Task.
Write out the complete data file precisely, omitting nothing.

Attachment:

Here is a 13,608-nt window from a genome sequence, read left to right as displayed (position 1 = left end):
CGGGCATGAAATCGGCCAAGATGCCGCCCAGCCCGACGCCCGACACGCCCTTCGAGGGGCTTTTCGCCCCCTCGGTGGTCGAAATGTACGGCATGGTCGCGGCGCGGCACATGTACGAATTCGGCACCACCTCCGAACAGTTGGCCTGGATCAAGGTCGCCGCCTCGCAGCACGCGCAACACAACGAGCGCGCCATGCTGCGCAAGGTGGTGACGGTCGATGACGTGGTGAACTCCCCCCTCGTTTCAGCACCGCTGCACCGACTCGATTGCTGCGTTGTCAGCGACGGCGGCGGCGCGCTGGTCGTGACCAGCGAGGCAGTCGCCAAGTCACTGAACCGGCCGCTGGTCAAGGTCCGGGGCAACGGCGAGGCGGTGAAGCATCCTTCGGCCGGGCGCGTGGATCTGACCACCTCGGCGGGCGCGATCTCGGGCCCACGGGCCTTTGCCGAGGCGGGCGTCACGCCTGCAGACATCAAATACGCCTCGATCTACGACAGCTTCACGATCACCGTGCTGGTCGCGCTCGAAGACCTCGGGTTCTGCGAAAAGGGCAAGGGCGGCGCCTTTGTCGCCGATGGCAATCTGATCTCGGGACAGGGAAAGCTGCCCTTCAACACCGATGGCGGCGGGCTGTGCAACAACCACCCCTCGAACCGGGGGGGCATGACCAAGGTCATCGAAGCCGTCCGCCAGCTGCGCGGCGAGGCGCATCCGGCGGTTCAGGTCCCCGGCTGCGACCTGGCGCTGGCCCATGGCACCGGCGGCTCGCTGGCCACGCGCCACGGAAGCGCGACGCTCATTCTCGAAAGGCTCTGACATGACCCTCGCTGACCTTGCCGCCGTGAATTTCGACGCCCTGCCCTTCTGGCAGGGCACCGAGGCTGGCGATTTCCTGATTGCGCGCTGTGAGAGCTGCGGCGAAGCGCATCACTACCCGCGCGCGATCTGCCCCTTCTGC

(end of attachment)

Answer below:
Here is a 13,608-nt window from a genome sequence, read left to right as displayed (position 1 = left end):
CGGGCATGAAATCGGCCAAGATGCCGCCCAGCCCGACGCCCGACACGCCCTTCGAGGGGCTTTTCGCCCCCTCGGTGGTCGAAATGTACGGCATGGTCGCGGCGCGGCACATGTACGAATTCGGCACCACCTCCGAACAGTTGGCCTGGATCAAGGTCGCCGCCTCGCAGCACGCGCAACACAACGAGCGCGCCATGCTGCGCAAGGTGGTGACGGTCGATGACGTGGTGAACTCCCCCCTCGTTTCAGCACCGCTGCACCGACTCGATTGCTGCGTTGTCAGCGACGGCGGCGGCGCGCTGGTCGTGACCAGCGAGGCAGTCGCCAAGTCACTGAACCGGCCGCTGGTCAAGGTCCGGGGCAACGGCGAGGCGGTGAAGCATCCTTCGGCCGGGCGCGTGGATCTGACCACCTCGGCGGGCGCGATCTCGGGCCCACGGGCCTTTGCCGAGGCGGGCGTCACGCCTGCAGACATCAAATACGCCTCGATCTACGACAGCTTCACGATCACCGTGCTGGTCGCGCTCGAAGACCTCGGGTTCTGCGAAAAGGGCAAGGGCGGCGCCTTTGTCGCCGATGGCAATCTGATCTCGGGACAGGGAAAGCTGCCCTTCAACACCGATGGCGGCGGGCTGTGCAACAACCACCCCTCGAACCGGGGGGGCATGACCAAGGTCATCGAAGCCGTCCGCCAGCTGCGCGGCGAGGCGCATCCGGCGGTTCAGGTCCCCGGCTGCGACCTGGCGCTGGCCCATGGCACCGGCGGCTCGCTGGCCACGCGCCACGGAAGCGCGACGCTCATTCTCGAAAGGCTCTGACATGACCCTCGCTGACCTTGCCGCCGTGAATTTCGACGCCCTGCCCTTCTGGCAGGGCACCGAGGCTGGCGATTTCCTGATTGCGCGCTGTGAGAGCTGCGGCGAAGCGCATCACTACCCGCGCGCGATCTGCCCCTTCTGC